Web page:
7 April 2009

Alistair Cockburn on Earned Value and Product Burn Charts

A big challenge in implementing agile practices is overcoming prejudices and managing the language/expecation gaps - to stop them becoming barriers to getting work done.

One tool to help people is the close links between agile burn charts and project management's earned value. Inspect the two models, they are almost identical as far as the outcomes they generate.

Cockburn's article is here.

Picture by Tracy O, CC$ Flickr


  1. Anonymous3:00 pm

    While Alistair has co-opted the term "earned value" to be the same as his burn down chart - it is NOT.
    There is no measure of efficiency or "earned value" as part of the chart.
    As well, there is no monetized Budget At Completion (BAC), so the Estimate To Complete (ETC), and Estimate At Completion (EAC) can not be derived.
    This is one of those situtaions, where the agile community has redfeined a term that has a clear, concise and "legal" definition (Defense Contract Management Agency and EIA-748B).
    It's too bad, because EV is used in agile software projects, just not the way Alistair defines it.
    My attempts to explain this came to naught.
    As well a stable baseline is needed. "Rubber banding" the baseline is a common cause for project overruns, frequent re-baselining hides past performance. All cause for Corrective Action Reports by DCMA - an all around bad things.

  2. Glen

    In using a burn down chart I am producing a forecast of BAC, but this is based upon the premiseof a steady cash burn rate. The peaks and troughs have been flattenned by removing much of the specialisation of roles.

    You definitely see planned value and earned value. Tasks are either done per the forecast or not (as happens on all sensible projects, as you note on your blog.)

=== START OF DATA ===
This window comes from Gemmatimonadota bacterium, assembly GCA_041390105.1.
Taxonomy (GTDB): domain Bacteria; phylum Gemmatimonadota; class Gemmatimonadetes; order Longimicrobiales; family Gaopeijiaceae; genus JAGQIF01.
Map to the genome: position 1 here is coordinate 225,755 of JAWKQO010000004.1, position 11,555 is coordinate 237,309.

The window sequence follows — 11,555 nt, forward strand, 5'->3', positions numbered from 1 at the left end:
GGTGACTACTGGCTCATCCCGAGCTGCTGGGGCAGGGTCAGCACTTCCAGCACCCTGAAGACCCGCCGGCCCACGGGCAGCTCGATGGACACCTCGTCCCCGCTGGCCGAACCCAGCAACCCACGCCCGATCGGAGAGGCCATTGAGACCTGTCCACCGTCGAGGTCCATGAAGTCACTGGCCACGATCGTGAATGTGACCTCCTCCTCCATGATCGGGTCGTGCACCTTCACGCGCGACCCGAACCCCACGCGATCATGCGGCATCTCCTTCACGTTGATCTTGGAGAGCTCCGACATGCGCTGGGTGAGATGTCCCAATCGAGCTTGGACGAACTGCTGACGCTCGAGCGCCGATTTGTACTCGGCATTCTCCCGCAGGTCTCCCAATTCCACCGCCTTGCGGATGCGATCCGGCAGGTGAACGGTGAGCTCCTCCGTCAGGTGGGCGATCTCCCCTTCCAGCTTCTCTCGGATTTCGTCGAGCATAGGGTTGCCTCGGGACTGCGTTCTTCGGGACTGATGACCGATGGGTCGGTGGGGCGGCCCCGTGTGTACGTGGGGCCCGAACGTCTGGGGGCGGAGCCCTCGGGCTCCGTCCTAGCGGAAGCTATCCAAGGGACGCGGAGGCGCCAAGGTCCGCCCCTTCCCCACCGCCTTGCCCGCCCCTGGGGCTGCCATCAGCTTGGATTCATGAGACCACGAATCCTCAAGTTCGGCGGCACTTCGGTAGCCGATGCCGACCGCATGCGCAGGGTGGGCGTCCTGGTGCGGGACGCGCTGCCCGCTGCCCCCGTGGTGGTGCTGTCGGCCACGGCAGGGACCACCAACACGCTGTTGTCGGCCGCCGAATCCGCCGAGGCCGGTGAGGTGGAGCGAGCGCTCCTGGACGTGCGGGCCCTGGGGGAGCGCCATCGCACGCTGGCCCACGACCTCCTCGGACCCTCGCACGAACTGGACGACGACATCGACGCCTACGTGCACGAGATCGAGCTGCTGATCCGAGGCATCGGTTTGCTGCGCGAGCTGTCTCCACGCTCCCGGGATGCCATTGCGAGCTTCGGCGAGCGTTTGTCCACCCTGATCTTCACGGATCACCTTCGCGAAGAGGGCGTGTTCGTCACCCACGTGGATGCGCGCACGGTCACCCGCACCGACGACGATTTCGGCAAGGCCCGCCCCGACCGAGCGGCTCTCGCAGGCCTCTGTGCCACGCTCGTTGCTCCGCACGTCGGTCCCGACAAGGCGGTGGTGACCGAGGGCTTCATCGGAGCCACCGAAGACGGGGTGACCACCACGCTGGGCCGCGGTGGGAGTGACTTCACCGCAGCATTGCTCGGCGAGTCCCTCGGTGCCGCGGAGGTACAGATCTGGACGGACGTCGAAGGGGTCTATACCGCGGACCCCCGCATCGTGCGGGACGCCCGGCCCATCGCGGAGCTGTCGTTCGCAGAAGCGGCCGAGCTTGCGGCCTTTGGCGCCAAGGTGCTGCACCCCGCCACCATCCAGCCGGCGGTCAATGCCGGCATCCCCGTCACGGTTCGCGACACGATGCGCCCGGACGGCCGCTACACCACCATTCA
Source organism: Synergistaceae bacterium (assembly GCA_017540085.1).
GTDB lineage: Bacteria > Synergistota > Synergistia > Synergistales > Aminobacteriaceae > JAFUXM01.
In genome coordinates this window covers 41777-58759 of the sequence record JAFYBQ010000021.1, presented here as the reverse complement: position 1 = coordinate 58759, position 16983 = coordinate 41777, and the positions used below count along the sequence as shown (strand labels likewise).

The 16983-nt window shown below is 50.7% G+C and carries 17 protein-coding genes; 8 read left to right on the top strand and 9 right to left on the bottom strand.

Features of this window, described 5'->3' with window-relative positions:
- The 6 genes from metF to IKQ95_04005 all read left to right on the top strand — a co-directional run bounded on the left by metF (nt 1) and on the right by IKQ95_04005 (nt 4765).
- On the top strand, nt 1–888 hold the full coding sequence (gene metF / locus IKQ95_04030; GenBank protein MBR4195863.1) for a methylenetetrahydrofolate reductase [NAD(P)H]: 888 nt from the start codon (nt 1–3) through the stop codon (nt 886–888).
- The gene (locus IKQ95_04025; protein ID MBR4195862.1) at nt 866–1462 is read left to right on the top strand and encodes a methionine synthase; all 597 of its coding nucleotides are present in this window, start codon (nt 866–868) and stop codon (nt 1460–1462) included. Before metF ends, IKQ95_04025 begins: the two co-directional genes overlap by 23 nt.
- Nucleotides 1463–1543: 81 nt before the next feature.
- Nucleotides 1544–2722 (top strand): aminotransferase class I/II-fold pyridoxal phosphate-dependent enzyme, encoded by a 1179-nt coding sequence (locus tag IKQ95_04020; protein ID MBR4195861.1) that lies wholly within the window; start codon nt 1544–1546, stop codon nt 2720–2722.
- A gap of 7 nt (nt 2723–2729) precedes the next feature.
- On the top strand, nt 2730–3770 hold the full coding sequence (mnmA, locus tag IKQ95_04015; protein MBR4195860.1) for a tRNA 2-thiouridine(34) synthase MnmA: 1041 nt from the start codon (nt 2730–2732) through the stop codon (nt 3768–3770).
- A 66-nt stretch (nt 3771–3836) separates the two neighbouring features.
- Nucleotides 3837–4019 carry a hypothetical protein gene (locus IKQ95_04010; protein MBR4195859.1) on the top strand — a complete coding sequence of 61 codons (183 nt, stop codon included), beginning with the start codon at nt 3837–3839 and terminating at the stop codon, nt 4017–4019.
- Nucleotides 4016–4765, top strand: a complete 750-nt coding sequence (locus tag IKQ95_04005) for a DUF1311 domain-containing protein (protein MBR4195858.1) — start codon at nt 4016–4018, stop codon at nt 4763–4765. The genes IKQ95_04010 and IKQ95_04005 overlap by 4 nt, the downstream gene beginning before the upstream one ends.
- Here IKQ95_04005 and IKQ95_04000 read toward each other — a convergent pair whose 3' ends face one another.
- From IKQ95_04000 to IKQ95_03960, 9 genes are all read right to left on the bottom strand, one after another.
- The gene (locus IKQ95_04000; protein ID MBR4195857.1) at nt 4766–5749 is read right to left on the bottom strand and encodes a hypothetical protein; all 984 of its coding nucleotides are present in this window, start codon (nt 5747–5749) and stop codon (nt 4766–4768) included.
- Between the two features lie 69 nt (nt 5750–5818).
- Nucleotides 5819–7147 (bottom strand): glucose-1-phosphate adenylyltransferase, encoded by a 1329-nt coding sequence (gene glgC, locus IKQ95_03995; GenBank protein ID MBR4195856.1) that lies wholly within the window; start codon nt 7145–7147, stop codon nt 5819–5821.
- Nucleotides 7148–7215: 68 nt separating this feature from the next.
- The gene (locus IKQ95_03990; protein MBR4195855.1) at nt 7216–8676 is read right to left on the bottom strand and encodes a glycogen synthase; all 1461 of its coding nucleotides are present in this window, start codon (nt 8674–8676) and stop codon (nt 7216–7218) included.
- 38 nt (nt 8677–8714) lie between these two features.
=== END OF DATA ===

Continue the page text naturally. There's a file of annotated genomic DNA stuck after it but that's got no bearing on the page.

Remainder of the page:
And SPI etc also fall out of it.

    Is he issue that budget is not specifically addressed? Is so then what happens if you assume time=money?

  3. Any time I see a straight line in the planned line of a burn-down chart, I know that this project is going to have a nasty surprise at the end. That is because there is always discovery in almost any project and a straight line means that the developers weren't allowed to revise their estimates.

    You might be interested in this lecture that I gave at Brooklyn College where I presented ways of advocating process including selling burn-down charts to both management and engineering.

  4. Sure the line changes over time. And managing people's expectatins around the 'estimate' thing i a constant battle.

    Thanks for sharing the lecture notes.

  5. Anonymous3:19 am

    You've hit the problem. On "real" earned value project Time <> Money in general. This is the case ONLY on Level of Effort projects. In that case it's called "train watching" and EV provides little value.
    The other challenge with the Burin Down chart is what "should" the Budgeted Cost for Work Performed (BCWP) be at that point in time. The Burn Down chart is a very useful visual for agile and traditional project, but it is NOT equivalent to Earned Value.

  6. Anonymous3:29 am

    The real problem - and this is a personal problem - is the redefinition of the term "earned value," under the guise of agile burn down charts.
    EV is defined in ANSI/EIA-748B

    Anything other than this and the Intent Guide http://www.acq.osd.mil/pm/historical/evms_pol.htm

    Now this stuff is over the top for agile projects, but renaming established terms is simply wooly thinking, a common practice in some agile groups.

  7. Anonymous3:38 am

    I appolgize for labeling my posts with Paul. Paul Ritchie is the PMO for SAP.
    I spend the majority of my time with you - Craig - and Paul.

  8. thanks Glen

    I really appreciate your contribution to this discussion.

  9. Alistair his-self wrote me an email on this post and highlighted the fact that

    a) He isn't equating EV to burndowns, and
    b) Agile progress tracking has a very important difference to EV; It tracks working software and not just activities.

    Writing this down now I realise that Glen is also focused on that type of deliverable at a Work Package level (if I have the right terminology.)

    Written communication is soo much harder than coversations...

  10. John Rusk in New Zealand just got an article on this topic published in Software Tech News, an American DoD magazine. Republished on the web at http://www.agilekiwi.com/agile_charts_part_ii.htm. I think his version will be closer to DoD terminology than anything I can write.